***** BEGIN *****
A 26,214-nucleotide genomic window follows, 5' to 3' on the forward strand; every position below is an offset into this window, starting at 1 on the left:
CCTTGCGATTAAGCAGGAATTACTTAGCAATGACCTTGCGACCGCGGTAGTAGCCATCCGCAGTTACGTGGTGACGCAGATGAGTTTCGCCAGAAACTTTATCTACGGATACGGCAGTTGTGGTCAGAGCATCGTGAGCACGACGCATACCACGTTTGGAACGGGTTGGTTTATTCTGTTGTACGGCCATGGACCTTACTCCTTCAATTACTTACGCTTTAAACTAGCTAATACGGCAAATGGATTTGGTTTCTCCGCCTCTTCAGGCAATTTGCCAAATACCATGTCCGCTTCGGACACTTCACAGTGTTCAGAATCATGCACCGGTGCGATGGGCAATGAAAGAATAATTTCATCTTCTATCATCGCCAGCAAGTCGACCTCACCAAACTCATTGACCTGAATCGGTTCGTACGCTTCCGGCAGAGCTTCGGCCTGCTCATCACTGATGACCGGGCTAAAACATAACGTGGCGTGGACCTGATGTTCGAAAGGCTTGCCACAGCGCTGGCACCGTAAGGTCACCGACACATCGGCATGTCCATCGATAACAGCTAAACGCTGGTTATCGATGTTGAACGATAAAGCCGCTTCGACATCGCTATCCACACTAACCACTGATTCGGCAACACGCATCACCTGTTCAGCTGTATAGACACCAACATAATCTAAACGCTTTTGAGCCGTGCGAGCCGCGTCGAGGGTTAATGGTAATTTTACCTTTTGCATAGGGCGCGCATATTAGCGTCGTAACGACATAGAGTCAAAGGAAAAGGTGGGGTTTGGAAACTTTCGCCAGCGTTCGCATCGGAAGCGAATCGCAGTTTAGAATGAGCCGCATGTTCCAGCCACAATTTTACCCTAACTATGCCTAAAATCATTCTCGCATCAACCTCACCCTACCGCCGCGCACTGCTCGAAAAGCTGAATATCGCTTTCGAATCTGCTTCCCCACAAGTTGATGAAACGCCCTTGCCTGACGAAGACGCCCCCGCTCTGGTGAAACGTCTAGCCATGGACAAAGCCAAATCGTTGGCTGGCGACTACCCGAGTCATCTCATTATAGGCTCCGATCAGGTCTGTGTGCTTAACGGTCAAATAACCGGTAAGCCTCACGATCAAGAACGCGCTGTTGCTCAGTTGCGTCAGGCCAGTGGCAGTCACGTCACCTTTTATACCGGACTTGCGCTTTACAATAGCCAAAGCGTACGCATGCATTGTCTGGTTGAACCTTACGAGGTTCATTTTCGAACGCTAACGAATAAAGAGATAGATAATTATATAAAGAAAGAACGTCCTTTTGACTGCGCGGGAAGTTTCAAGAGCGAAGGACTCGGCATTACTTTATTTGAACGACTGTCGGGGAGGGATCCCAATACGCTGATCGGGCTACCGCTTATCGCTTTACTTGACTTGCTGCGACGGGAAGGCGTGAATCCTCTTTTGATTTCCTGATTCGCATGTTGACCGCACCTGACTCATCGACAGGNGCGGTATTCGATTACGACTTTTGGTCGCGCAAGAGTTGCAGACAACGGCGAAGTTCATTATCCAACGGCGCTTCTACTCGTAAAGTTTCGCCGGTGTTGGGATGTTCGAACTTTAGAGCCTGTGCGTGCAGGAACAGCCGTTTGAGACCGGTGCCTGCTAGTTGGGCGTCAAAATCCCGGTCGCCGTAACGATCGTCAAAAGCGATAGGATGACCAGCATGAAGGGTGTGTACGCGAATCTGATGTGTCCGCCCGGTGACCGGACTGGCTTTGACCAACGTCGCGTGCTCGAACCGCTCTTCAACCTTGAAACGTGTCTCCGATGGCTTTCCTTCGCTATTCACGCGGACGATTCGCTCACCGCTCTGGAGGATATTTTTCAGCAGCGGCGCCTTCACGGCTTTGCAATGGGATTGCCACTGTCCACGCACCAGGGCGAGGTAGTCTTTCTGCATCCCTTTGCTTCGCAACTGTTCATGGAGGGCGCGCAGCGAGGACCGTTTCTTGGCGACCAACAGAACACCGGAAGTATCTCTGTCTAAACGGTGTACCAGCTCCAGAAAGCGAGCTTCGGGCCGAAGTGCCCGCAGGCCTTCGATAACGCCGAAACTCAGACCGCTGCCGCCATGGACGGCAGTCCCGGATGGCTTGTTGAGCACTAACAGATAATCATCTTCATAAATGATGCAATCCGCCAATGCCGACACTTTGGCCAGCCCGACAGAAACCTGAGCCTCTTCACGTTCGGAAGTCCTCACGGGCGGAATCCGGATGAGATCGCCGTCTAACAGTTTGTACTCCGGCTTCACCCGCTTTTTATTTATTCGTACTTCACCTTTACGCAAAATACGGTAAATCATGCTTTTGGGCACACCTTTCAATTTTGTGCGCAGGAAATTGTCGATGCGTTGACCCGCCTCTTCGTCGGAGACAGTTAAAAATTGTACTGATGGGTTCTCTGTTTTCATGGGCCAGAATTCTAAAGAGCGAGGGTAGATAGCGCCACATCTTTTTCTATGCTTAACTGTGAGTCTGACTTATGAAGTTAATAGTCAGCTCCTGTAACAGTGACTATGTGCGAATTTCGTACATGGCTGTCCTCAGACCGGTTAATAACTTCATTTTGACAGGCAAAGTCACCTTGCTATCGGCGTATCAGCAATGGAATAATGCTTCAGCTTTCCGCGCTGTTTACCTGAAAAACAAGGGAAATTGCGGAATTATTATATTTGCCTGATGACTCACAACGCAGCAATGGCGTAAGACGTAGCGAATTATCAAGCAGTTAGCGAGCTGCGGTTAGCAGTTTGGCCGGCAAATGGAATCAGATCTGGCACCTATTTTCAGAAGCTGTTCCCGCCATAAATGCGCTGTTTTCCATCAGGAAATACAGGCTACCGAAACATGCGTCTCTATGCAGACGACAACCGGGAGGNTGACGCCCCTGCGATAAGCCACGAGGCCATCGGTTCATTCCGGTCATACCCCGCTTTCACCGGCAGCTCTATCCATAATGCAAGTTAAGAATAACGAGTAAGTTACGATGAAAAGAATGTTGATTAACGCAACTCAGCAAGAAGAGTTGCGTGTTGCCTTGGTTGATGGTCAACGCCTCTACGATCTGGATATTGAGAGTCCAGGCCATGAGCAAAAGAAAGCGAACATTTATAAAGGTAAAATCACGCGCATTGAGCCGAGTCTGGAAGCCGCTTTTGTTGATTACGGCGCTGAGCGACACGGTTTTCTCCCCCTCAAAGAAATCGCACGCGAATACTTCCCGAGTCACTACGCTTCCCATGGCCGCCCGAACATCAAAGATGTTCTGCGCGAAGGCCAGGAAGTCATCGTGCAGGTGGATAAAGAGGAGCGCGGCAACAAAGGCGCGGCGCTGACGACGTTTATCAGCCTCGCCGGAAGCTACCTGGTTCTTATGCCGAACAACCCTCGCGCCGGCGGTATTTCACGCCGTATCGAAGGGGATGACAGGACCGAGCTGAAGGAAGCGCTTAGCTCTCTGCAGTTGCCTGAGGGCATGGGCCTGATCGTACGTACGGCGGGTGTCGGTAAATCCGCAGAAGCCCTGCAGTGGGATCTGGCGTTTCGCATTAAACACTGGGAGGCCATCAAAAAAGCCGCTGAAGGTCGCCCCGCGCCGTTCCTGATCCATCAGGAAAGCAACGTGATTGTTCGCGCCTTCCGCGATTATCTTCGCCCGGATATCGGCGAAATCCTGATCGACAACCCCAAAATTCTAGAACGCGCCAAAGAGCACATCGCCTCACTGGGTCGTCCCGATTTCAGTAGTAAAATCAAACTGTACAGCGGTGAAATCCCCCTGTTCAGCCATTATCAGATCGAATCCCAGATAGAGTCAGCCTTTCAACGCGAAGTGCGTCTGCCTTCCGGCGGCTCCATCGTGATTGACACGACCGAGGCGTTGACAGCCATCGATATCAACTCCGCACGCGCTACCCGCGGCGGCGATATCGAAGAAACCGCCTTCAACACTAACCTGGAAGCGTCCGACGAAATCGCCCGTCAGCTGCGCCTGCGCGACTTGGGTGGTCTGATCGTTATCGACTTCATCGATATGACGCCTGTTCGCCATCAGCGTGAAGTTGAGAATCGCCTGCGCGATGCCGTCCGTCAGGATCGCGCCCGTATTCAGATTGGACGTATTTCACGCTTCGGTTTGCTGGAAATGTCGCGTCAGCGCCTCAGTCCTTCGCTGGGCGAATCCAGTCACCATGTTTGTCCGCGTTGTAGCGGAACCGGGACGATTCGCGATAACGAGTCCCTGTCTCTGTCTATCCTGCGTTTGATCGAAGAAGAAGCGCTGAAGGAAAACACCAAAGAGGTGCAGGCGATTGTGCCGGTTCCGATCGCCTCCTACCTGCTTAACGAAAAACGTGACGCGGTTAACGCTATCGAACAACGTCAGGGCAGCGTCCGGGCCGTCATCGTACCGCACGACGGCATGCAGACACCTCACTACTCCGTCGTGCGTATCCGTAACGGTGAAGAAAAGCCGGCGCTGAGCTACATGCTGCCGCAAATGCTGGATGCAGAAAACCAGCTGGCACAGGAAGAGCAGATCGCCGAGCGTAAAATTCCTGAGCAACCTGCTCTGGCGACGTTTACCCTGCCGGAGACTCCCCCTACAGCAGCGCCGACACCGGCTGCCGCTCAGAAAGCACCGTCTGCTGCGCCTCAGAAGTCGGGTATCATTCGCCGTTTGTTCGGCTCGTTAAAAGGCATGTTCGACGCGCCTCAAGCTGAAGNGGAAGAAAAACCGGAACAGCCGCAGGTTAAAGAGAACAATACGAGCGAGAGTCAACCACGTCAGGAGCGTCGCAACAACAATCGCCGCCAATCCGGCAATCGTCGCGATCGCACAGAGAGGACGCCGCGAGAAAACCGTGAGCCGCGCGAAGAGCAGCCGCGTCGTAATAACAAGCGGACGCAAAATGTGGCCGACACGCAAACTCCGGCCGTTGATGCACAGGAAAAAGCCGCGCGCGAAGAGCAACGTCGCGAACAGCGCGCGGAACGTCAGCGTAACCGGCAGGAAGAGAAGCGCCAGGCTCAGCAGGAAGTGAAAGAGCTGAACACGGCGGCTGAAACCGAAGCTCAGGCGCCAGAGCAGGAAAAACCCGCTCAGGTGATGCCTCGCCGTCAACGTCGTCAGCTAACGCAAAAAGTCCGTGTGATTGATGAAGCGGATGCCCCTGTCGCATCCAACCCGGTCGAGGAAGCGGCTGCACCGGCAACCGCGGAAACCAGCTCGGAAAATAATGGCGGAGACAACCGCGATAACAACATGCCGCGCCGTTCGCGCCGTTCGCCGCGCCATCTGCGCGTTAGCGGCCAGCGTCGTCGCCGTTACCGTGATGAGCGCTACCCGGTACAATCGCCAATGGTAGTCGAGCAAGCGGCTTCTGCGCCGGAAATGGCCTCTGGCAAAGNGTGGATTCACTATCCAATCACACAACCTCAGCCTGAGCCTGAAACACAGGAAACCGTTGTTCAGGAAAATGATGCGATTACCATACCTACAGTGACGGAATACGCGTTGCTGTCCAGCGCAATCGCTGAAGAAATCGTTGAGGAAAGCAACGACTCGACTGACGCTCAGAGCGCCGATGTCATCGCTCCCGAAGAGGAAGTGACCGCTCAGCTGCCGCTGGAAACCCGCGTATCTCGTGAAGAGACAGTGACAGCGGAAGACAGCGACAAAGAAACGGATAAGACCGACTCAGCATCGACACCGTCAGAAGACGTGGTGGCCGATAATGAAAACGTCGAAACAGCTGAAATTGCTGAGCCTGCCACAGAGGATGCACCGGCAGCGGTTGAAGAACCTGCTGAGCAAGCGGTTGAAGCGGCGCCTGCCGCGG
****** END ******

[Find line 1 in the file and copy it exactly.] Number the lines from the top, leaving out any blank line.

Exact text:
A 26,214-nucleotide genomic window follows, 5' to 3' on the forward strand; every position below is an offset into this window, starting at 1 on the left: